Walter P. Douglas, President of Phelps-Dodge Corporation

Walter P. Douglas, President of Phelps-Dodge Corporation

This portrait is from the Historical Photograph Collection at the Arizona State Archives Web site,

Born December 18, 1870, in Quebec, Canada. Died October 3, 1946.

Walter P. Douglas was the son of Dr. James Douglas, the developer of the Copper Queen Mine. He was naturalized in 1913 and attended the Columbia University School of Mines, arrived in Prescott as an engineer in 1890, and in 1901, at age thirty-one, he was appointed General Manager of the Copper Queen Mine, property of Phelps-Dodge Corporation, the dominant mine in the Bisbee area.

One of the most powerful men in Arizona, he and his family owned controlling interest in a number of Arizona newspapers, railroads, and banks, as well as mines. He was deeply secretive and his name was rarely seen in print. Unlike his father, who was concerned with the technical side of mining and inclined to labor-management cooperation, Walter had strong organizational and executive skills and was the prime force behind the 1915 corporate counteroffensive to the progressive coalition which had dominated early Arizona politics. He and his newspapers were instrumental in the unsuccessful campaign to recall progressive Gov. Hunt in 1915. He regarded ridding the state of organized labor as a crusade, and united mine management behind that goal, which culminated in the 1917 deportations of strikers in Jerome and Bisbee. It is believed that he attacked the IWW, the most radical of the unions, as a way of destroying the more moderate AFL unions.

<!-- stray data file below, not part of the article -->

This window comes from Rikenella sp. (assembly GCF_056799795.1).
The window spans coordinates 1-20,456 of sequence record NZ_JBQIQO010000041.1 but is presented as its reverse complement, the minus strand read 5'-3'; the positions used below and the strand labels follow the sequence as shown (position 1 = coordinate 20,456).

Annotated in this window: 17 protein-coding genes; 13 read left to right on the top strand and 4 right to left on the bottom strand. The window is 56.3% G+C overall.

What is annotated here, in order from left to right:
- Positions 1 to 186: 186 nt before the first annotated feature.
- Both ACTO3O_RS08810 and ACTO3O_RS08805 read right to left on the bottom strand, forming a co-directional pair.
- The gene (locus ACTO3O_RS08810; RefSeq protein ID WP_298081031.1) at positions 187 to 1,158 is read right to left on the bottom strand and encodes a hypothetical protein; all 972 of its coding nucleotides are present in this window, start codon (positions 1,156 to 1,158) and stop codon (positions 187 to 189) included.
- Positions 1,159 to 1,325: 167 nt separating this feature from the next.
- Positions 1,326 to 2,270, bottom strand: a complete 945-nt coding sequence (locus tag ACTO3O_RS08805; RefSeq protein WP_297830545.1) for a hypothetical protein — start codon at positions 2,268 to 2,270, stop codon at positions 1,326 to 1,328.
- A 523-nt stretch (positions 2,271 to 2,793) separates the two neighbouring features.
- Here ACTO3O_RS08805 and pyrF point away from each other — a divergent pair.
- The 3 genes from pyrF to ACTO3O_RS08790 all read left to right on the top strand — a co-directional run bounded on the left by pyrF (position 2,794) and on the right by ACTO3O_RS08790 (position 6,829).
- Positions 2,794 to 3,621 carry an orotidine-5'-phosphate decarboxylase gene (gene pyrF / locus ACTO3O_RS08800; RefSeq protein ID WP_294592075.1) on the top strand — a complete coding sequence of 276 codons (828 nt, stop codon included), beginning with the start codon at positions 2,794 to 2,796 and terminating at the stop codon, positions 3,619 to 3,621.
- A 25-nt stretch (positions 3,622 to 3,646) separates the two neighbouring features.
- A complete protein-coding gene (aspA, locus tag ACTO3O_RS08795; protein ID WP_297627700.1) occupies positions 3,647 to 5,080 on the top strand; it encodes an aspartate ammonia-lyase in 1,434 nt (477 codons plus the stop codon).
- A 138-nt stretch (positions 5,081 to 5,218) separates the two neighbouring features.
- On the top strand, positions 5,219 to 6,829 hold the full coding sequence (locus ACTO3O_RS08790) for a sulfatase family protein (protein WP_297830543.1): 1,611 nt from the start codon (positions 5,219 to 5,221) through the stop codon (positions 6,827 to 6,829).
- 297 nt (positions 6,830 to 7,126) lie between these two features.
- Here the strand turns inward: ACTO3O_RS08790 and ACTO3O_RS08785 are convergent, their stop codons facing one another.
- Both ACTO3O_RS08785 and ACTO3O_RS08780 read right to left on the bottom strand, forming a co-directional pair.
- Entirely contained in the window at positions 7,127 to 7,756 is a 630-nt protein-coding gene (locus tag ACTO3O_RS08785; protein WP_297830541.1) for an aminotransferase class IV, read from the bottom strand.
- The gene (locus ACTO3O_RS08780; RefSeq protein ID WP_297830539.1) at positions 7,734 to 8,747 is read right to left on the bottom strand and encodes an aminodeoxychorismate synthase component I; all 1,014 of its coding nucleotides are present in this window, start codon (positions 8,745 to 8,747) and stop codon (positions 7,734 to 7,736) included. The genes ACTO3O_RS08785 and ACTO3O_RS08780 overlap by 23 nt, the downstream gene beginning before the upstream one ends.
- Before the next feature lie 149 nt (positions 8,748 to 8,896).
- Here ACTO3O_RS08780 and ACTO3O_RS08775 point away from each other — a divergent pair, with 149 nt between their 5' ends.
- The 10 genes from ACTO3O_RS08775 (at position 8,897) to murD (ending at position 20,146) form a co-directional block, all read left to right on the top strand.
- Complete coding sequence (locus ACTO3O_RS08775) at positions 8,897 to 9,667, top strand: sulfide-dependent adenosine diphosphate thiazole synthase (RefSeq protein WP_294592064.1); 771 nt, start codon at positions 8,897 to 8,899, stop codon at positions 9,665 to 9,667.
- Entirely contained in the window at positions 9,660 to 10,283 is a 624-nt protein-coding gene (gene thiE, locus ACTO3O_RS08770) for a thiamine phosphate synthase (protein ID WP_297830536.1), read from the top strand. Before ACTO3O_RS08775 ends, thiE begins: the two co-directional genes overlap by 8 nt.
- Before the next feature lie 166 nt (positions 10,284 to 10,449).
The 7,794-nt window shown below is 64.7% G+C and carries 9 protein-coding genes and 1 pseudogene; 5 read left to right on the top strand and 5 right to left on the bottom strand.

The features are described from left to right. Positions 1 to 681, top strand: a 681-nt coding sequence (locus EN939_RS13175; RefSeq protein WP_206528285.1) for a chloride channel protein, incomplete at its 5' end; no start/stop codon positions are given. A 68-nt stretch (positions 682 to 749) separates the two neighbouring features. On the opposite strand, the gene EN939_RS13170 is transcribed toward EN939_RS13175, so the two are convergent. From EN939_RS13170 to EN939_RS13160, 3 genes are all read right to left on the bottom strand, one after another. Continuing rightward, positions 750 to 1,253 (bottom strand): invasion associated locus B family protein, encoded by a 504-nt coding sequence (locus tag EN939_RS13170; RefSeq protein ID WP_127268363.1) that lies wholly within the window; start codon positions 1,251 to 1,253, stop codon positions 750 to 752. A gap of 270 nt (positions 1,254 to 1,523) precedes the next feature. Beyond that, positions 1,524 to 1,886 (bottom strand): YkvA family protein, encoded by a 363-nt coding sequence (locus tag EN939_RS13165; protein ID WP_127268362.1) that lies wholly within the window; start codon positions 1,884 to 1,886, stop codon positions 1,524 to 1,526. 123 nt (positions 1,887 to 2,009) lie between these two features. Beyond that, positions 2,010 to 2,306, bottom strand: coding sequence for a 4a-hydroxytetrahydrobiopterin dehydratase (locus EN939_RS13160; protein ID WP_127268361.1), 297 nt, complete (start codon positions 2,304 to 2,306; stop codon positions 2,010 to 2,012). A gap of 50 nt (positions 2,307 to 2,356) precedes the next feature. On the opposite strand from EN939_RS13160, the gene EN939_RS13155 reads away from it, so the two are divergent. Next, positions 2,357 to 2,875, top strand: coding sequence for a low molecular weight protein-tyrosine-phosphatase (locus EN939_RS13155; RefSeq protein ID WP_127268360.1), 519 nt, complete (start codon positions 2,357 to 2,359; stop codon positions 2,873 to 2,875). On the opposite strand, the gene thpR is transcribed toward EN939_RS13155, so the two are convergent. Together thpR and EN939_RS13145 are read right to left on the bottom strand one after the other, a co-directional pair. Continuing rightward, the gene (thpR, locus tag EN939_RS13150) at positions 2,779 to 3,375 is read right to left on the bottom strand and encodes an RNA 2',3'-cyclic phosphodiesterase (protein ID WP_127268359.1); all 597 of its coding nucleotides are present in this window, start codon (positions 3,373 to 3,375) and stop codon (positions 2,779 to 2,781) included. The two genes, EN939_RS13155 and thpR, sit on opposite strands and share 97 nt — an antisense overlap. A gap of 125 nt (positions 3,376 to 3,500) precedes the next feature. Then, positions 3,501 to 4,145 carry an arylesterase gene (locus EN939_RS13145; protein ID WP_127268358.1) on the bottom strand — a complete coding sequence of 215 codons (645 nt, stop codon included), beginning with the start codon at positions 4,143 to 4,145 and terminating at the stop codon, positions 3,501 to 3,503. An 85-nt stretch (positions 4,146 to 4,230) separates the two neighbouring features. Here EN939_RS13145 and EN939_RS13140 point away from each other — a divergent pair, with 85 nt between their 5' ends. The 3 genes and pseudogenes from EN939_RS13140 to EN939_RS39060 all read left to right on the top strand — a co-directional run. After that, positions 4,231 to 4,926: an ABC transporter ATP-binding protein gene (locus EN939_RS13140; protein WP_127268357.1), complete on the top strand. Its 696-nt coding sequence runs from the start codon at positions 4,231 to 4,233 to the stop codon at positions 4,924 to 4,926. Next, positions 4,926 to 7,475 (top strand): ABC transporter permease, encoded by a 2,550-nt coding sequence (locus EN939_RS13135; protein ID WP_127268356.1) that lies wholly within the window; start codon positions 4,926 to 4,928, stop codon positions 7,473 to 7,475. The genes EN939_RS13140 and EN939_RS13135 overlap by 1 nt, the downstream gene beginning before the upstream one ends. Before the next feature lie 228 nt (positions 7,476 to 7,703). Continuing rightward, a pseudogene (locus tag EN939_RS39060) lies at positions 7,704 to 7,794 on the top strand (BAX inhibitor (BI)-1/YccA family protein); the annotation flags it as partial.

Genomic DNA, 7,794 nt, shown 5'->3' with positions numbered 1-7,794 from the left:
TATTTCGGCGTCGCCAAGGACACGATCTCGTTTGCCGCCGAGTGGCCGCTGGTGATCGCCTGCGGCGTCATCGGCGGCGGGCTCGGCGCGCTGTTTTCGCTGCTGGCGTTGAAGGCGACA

The Bisbee Deportation of 1917 is widely believed to be his work, although he remained behind the scenes. The twenty-three cattle cars waiting to carry away the strikers belonged to his railway and he was the presumable source of the arsenal handed out to vigilantes. He was indicted by the federal government, along with 224 others, for conspiracy and kidnapping, but the charges were dropped.

After breaking the back of labor with the deportation, he broke ranks with management by creating a company union at the United Verde Mine in Jerome, owned by his brother, Rawhide Jimmy. In 1930, he was forced to retire due to poor health. He maintained homes in both Phoenix and New York, and died in Chauncey, New York.

[Sources: James W. Byrkit. Forging the copper collar: Arizona's labor management war of 1901-1921. Tucson, AZ: University of Arizona Press, 1982; John S. Goff, Arizona Biographical Dictionary. Cave Creek, AZ: Black Mountain Press, 1983.]